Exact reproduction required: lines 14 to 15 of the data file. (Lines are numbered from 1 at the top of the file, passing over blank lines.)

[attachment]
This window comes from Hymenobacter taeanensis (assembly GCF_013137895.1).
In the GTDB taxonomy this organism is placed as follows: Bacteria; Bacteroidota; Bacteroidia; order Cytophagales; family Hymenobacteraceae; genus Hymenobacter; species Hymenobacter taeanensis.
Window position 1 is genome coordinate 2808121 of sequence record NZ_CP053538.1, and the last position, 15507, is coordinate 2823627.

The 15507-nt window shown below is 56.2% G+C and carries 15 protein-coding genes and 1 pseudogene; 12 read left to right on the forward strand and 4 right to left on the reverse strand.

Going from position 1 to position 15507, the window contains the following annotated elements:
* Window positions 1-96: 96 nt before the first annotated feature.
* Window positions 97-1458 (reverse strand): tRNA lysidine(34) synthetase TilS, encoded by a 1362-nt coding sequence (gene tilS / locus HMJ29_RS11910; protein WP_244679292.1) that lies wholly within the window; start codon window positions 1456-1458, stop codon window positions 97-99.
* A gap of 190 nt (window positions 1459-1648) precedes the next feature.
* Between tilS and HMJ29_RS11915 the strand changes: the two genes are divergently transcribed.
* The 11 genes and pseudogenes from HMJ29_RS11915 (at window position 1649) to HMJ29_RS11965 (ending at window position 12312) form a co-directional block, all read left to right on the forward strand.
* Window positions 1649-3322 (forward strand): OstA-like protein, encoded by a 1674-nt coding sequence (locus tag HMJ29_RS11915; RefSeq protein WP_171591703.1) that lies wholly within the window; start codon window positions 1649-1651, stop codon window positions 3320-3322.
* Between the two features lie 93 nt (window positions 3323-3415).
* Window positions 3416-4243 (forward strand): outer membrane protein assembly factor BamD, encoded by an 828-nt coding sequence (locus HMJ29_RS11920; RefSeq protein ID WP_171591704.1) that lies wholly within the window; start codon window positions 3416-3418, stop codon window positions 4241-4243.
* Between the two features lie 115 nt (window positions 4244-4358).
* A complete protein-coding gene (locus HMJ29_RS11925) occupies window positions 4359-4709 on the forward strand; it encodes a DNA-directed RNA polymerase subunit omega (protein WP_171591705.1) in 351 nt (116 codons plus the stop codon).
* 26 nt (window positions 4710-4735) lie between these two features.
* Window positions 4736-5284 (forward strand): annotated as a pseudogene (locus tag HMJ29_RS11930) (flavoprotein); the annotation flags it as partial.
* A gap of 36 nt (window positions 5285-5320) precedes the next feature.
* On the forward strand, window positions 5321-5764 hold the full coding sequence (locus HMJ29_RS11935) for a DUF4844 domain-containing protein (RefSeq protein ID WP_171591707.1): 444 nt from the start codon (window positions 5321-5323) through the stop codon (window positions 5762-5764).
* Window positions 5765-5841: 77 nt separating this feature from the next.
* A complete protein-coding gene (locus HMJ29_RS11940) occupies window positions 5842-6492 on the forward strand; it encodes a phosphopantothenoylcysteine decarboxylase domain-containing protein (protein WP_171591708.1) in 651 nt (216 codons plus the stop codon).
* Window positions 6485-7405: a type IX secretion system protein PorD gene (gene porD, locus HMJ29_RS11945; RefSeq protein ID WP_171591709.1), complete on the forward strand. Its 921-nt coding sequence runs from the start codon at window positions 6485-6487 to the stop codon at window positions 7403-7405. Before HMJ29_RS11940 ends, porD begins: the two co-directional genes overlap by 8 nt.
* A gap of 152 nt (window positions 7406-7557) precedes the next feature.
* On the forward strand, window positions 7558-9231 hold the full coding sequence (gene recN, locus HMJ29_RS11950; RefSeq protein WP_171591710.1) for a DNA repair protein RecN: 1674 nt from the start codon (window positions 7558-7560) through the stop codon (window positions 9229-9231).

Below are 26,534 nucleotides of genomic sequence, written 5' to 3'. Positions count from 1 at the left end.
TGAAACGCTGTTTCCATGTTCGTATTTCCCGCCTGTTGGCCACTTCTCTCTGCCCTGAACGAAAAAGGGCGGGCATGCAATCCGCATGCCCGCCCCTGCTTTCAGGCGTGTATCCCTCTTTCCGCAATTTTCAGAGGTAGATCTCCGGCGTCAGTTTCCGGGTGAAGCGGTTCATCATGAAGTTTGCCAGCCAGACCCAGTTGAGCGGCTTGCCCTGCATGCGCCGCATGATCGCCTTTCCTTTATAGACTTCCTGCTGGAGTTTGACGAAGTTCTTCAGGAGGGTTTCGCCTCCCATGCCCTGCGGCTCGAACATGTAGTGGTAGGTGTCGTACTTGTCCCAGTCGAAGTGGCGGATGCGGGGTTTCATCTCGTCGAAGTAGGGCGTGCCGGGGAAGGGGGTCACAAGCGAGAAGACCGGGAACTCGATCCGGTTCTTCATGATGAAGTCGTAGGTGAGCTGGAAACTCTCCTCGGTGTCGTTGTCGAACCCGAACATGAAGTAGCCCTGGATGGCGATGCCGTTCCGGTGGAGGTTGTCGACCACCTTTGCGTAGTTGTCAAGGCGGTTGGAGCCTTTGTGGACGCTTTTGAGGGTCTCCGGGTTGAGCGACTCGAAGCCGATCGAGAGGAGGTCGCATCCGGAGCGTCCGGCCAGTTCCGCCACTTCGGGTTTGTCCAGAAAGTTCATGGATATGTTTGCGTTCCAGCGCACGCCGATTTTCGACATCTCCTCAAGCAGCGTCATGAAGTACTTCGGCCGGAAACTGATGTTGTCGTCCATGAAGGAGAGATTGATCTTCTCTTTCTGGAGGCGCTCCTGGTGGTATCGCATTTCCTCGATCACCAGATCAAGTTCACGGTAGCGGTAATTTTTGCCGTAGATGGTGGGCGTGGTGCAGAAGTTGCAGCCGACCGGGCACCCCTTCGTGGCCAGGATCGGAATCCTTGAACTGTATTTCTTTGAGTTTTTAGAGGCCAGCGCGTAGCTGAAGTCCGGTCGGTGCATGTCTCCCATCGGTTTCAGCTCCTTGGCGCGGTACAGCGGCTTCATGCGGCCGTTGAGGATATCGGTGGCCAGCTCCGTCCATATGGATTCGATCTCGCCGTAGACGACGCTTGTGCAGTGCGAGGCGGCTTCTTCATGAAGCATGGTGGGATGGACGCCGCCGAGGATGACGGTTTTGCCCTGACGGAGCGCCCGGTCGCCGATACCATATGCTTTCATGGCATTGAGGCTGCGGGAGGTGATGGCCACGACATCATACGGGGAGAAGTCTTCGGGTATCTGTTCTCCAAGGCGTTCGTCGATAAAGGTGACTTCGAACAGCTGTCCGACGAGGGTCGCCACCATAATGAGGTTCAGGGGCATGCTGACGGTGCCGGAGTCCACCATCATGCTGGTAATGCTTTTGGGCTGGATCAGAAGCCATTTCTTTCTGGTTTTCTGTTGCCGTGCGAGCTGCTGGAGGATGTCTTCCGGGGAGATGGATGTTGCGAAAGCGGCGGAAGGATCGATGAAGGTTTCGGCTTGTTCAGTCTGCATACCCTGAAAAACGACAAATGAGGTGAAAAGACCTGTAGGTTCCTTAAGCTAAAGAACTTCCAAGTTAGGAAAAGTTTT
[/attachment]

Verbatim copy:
* Between the two features lie 115 nt (window positions 4244-4358).
* A complete protein-coding gene (locus HMJ29_RS11925) occupies window positions 4359-4709 on the forward strand; it encodes a DNA-directed RNA polymerase subunit omega (protein WP_171591705.1) in 351 nt (116 codons plus the stop codon).